View original articleST MYB ad-Dr Eng 10This article first appeared in the May 15th, 2014 issue of The Straits Times Mind Your Body. We have reproduced it for the information of those of you who missed it when it was published.  

Q. I have a tendency to develop mouth ulcers and they can get as big as 1cm. Sometimes it goes away in a few days; other times it stays around for a longer time. When I eat, I will bite on to the ulcers, or on the inside of my cheeks, which is very painful and frustrating. I have been taking cooling teas, using mouth rinses and a cream I got from the pharmacy but relief is always short-lived. Is there a way to stop them from coming back? Are there any underlying illnesses associated with mouth ulcers?

A. All of us would have experienced an ulcer in the mouth or gums at some stage of our lives and may even remember how uncomfortable or unbearable that could have felt.

Oral cavity is one of the more sensitive parts of the body; it is also the receptacle for food and water intake and is responsible for our ability for speech, taste and chewing. Our daily function involves so much of our oral cavity that it is no wonder we feel almost desperate when even a tiny ulcer forms in our mouth.

Traumatic Oral Ulcers

Trauma from hard foods, rough dentures or accidental biting of the inner lining of the cheek could lead to a painful ulcer. However, this should heal within 1-2 weeks and no active treatment is needed.

Recurrent Aphthous Ulcers

This is one of the commonest types of mouth ulcers although the cause is unknown. They present more commonly in the younger population and may occur as a solitary ulcer or in groups of multiple ulcers all over the mouth. They are typically very painful and have an interesting correlation to stress, menstrual cycles, hormonal or nutritional deficiency. Most ulcers heal within 1-2 weeks; the larger ones taking several weeks.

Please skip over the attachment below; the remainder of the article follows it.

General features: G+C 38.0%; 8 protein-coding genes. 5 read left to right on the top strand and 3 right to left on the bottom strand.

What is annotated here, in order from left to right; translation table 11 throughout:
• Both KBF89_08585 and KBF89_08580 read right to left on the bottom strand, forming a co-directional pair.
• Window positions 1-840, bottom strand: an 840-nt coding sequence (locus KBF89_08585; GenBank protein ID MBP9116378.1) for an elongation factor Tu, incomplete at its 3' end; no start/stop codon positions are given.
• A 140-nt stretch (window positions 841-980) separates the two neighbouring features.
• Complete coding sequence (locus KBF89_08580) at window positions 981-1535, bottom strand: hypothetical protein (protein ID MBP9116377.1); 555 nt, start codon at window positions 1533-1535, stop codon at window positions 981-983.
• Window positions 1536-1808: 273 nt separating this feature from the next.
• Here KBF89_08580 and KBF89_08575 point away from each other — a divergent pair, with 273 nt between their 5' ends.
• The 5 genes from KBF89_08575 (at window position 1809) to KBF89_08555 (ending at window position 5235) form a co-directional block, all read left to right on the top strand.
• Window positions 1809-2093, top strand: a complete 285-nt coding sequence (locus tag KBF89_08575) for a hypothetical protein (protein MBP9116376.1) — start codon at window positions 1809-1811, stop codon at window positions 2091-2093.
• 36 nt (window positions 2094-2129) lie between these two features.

Oral manifestation of systemic disease

Sometimes, oral ulcers form as a manifestation of underlying poor health. For example in vitamin deficiency (particularly C & B12), autoimmune disease, as well as some types of blood disorders (leukaemia or even AIDS).

There are less common but also dangerous causes of ulcers such as oral or tongue cancer where treatment may involve surgical intervention. Viral infections like Hand-Foot-Mouth Disease and may give rise to blisters in mouth, hands and feet.

As a general guide, healing for all ulcers should take place within 2 weeks. If there is pain, adequate pain killer should be administered together with symptomatic relief such as throat gargles or lozenges. Sometimes, topical applications of anti-viral ointment or steroidal creams may be used.

However, if the ulcer fails to heal or starts to worsen and even progresses in size after a period of watchful waiting, see a doctor. The diagnosis can be readily established with a simple biopsy or a sample may also be taken to search for possible infections.

photo-EngDr ENG SOH PING ELLIOT

ENT Consultant Surgeon & Director

ASCENT Ear Nose Throat Specialist Group

Mount Elizabeth Medical Centre

Source: The Straits Times © Singapore Press Holdings Limited. Reproduced with permission

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